Essays on Barns


Two-Foot Scribe Marks

You never know what you might find in a two hundred year old barn. All kinds of things just might show their faces. One of the things of a seemingly inscrutable nature is the presence of the so-called – get ready for this – two-foot scribe marks. They are found most often on major sized beams in bents in many (not all) frame barns of the northeast that were built in the 1780 to 1820 time frame and sometimes outside this time.

What exactly are two-foot scribe marks and why did they mostly appear in that 40 year period – 1780 to 1820? Let it first be said that Eastern Barn Consultants does not pretend to have all the answers to this arcane topic that few people know about. It is a complex subject and to date EBC has never met anyone including any modern day timber framer who has even a good part of all the answers. This is an intriguing and challenging area for discussion of timber framing.

Where for heavens sake are two-foot scribe marks seen? The first thing to understand about these marks is that they are found on certain barns that were built in the scribe rule era of barn building traditions. There are two major building traditions – the earlier scribe rule era and the later square rule era.

Two Building Eras

Timbers in framed buildings no matter what the era were joined one to the other that used three methods. The first and earliest was the Scribe rule era – 1625 to about 1830 and rarely after that. The second was the Square rule era – 1810 to circa 1900 and perhaps even later. Thus there was a definite over-lap of perhaps about 25 years or so between the two eras of barn timber jointing in the first half of the nineteenth century. Both the scribe rule and the square eras employed the use of both hewn and milled timbers. However, as a good general rule hewn timbers were considerably more often seen in scribe rule era barns. The third method concerns the so-called mill rule era that will not be spoken about in this discussion other than the fact that this era was the last to appear. Milled wood beams were always used.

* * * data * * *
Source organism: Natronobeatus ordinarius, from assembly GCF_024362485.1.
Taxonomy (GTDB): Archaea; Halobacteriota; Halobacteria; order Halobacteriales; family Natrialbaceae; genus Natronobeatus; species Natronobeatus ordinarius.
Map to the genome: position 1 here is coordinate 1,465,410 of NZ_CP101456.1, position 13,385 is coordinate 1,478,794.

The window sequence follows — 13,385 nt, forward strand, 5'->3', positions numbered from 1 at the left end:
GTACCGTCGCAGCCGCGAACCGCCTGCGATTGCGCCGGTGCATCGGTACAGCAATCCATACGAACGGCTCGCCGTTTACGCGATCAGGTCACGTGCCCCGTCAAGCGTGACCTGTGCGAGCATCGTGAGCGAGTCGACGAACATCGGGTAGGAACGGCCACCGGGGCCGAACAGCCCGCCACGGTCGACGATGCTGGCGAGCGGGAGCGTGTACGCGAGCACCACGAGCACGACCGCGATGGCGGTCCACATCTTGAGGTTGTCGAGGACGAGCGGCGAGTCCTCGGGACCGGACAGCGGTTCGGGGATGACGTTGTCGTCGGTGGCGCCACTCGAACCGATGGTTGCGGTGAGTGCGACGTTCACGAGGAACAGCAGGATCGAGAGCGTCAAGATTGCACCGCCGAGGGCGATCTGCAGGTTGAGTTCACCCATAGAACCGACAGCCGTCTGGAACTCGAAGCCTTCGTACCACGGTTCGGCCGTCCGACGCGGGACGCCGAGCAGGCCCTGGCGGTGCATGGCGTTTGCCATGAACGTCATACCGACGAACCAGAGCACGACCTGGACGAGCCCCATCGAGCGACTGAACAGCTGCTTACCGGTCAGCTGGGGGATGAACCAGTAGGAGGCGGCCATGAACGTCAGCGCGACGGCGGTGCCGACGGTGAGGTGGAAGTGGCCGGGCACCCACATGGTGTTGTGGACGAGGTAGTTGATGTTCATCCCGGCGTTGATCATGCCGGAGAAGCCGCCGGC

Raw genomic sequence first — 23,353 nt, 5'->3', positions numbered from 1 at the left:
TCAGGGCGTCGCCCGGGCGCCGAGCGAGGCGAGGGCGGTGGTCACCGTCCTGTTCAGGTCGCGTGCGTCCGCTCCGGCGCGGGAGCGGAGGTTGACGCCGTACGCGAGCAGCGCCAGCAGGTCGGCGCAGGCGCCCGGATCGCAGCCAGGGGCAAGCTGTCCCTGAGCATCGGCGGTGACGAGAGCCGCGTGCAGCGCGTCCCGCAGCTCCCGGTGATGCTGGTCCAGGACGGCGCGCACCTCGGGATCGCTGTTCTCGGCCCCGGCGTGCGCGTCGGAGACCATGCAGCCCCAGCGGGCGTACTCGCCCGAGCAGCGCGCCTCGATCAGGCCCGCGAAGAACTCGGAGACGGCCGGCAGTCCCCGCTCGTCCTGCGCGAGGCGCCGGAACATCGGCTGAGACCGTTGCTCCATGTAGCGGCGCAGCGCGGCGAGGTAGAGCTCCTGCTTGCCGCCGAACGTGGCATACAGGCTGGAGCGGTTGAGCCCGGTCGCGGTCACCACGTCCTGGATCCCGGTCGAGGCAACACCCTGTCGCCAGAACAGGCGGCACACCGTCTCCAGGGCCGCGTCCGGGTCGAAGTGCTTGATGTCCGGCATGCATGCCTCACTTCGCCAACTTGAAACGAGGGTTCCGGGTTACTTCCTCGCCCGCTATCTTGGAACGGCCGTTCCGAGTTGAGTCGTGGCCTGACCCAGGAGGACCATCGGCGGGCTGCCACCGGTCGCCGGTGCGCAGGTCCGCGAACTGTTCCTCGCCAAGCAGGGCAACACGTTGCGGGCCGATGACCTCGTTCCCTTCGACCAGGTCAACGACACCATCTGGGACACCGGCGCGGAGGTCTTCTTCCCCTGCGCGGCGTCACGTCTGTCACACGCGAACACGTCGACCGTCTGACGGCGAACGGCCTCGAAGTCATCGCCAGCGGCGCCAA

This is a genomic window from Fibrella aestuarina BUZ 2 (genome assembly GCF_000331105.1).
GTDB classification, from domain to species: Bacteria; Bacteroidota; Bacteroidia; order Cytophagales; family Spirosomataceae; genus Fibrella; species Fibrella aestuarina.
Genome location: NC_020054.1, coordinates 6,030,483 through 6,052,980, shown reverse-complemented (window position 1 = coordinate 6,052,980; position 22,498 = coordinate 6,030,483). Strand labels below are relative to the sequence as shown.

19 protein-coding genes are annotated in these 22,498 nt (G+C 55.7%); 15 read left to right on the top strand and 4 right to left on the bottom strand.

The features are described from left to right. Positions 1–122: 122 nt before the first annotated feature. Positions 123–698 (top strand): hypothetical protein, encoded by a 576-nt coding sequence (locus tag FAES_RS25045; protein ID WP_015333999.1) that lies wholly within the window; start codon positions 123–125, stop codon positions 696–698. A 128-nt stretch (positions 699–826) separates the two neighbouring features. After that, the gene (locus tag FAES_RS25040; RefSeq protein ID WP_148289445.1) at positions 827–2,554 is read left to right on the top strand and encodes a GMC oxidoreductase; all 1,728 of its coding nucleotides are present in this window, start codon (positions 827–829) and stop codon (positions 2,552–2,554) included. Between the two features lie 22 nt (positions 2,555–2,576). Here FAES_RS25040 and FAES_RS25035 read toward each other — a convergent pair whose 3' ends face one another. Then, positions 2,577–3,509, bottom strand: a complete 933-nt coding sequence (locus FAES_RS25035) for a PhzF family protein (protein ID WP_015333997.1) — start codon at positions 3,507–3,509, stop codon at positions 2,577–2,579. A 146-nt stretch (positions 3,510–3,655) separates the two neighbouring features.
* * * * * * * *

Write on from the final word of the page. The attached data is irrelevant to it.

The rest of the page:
The Scribe rule era is the early system of uniting timbers in which, for example, corresponding members in a single bent or frame unit in a given barn are not interchangeable. That is, each particular tie beam because their tenons were cut in a specific manner, could only be received into two particular posts. They were “meant for each other.” They would not fit into or be joined to another set of joints in another timber frame. Framers in order to maintain close track of all structural members to prevent confusion when all of the barn timbers were assembled affixed “marriage marks” into corresponding bent parts. They are usually in the form of Roman numerals. Strict Scribe rule era barns were very labor intensive to make.

In the later Square rule era that was part of the burgeoning Industrial Revolution corresponding timbers in bents in a given barn were interchangeable (or mostly so). Because of this marriage marks were often not necessary and therefore not often seen. This new method of joining timbers in buildings greatly accelerated the production of barns.

It is good to know that certain barns actually employed the use of timbers that were joined by both the scribe rule method and the square rule method. In these barns usually larger timbers such as tie beams were joined with scribe rule methods while the smaller beams such as braces were joined with the square rule method.

Two-Foot Marks

Part of the manner in which certain scribe rule era barns were constructed was the use of two-foot scribe marks. These marks appear on a variety of timbers – vertical posts and horizontal beams such as anchor-beams and tie beams and even rafters. For purposes of illustration our discussion will focus on horizontal tie beams or anchor-beams (in Holland Dutch barns). The marks appear as vertical scribe lines on the lay-out faces (where anchor-beam, posts and end braces are all flush at one vertical face of the H-frame) on the anchor-beams set 24 inches from the lateral faces of the posts to which they are joined.